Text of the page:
Researchers at the University of Missouri have demonstrated the effectiveness of a potential new therapy for stroke patients in an article published in the journal Molecular Neurodegeneration. Created to target a specific enzyme known to affect important brain functions, the new compound being studied at MU is designed to stop the spread of brain bleeds and protect brain cells from further damage in the crucial hours after a stroke.
Stroke is a leading cause of death in the U.S. with more than 800,000 deaths occurring each year from stroke and other cardiac events. Other than surgery, existing emergency treatments for stroke victims such as the use of a tissue plasminogen activator (tPA) must be administered within hours of the stroke onset because of the risk for brain hemorrhaging. The injectable medication can only be used to treat the most common type of stroke that occurs when blood clots block blood flow to the brain, called ischemic stroke.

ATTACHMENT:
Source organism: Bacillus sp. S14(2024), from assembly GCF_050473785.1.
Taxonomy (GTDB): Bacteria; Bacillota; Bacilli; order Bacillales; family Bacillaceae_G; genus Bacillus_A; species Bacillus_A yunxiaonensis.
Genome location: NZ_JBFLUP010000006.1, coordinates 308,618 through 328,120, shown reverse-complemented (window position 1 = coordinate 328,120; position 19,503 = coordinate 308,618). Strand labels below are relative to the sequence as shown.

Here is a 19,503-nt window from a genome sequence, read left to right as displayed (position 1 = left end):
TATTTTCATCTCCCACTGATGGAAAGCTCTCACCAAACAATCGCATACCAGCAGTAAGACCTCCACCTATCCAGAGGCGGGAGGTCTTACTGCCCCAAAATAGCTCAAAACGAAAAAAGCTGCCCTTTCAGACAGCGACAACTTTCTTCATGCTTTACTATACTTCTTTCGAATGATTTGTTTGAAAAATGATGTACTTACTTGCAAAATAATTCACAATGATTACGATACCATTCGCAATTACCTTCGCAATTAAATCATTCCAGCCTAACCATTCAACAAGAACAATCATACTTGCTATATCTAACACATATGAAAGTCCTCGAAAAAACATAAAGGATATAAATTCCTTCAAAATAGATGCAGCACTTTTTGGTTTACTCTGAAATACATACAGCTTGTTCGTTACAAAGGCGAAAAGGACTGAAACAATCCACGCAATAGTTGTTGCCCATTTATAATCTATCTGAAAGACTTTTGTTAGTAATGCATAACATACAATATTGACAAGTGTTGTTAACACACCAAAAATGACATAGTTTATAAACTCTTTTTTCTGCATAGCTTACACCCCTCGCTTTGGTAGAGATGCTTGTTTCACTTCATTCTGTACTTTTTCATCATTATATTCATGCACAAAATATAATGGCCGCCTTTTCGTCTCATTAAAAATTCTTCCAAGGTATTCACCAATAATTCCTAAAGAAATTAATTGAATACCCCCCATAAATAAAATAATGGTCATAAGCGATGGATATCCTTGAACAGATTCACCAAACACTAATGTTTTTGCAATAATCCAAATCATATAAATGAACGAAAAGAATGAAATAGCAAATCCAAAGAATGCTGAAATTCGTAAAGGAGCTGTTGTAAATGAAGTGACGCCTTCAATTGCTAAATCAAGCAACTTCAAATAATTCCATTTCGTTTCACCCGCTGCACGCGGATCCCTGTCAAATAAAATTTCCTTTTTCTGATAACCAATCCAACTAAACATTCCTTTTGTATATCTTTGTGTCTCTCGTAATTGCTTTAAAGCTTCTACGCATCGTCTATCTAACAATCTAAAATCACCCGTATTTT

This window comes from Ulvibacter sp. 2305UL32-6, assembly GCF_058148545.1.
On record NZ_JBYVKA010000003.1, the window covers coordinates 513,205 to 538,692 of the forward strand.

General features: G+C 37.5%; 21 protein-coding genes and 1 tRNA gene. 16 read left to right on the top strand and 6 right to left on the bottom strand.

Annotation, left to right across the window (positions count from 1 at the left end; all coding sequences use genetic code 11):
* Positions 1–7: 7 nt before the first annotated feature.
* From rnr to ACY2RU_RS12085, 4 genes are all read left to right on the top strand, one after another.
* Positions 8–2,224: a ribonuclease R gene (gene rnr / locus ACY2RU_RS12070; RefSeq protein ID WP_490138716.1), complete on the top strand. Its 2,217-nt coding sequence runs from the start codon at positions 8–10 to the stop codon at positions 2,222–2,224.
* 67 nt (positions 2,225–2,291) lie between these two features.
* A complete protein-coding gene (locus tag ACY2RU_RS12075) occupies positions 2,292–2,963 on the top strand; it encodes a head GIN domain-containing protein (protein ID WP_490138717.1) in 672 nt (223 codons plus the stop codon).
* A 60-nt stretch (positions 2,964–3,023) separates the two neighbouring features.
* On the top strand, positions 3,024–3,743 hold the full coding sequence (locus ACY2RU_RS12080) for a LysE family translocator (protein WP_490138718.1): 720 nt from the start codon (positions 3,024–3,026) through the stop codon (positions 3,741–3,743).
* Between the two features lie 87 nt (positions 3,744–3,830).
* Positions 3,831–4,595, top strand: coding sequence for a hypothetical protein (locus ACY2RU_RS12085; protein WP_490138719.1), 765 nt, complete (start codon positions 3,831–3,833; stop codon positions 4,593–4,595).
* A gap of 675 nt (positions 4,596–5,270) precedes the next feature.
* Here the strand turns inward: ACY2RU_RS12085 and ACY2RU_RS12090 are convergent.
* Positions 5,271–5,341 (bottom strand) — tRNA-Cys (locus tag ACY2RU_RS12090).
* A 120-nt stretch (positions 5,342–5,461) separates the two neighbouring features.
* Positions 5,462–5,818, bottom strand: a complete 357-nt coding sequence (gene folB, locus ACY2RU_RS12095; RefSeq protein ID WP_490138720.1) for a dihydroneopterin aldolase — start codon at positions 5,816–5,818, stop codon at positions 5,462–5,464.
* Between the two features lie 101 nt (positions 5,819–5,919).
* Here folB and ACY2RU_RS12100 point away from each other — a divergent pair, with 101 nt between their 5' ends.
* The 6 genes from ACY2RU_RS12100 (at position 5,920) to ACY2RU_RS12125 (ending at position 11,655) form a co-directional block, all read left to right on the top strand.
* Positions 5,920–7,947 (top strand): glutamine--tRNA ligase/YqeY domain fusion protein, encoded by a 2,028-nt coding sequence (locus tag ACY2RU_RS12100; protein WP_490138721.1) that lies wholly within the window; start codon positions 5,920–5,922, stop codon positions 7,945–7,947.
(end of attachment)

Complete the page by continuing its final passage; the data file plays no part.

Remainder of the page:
"For a stroke victim, time is a matter of life and death. While we are still in the research phase for this type of compound, we believe it could be combined with tPA in the future to buy ischemic stroke patients a longer window of time to receive emergency treatment," said Zezong Gu, MD, PhD, the article's corresponding author and assistant professor of pathology and anatomical sciences at the MU School of Medicine. The new compound being studied also has potential for use in patients experiencing hemorrhagic stroke, which is a less common type of stroke caused by bleeding within the brain, Gu said.
MU researchers collaborated with a team at the University of Notre Dame to study the effects of the new compound, a thiirane class of gelatinase selective inhibitors, on the function of a type of matrix metalloproteinase (MMP) enzyme, particularly MMP-9. MMP-9 is part of a group of more than 20 enzymes or MMPs that are known to contribute to many key pathological events in the brain after stroke, traumatic brain injury and other neurodegenerative events.
In 2005, Gu served as a lead author on a research paper published in the Journal of Neuroscience that identified MMP-9 as a promising target for development of therapeutic drugs for stroke patients. Since then, his lab at MU medical school's Center for Translational Neuroscience has been studying the function of MMP enzymes and how to inhibit the harmful effects of MMP-9.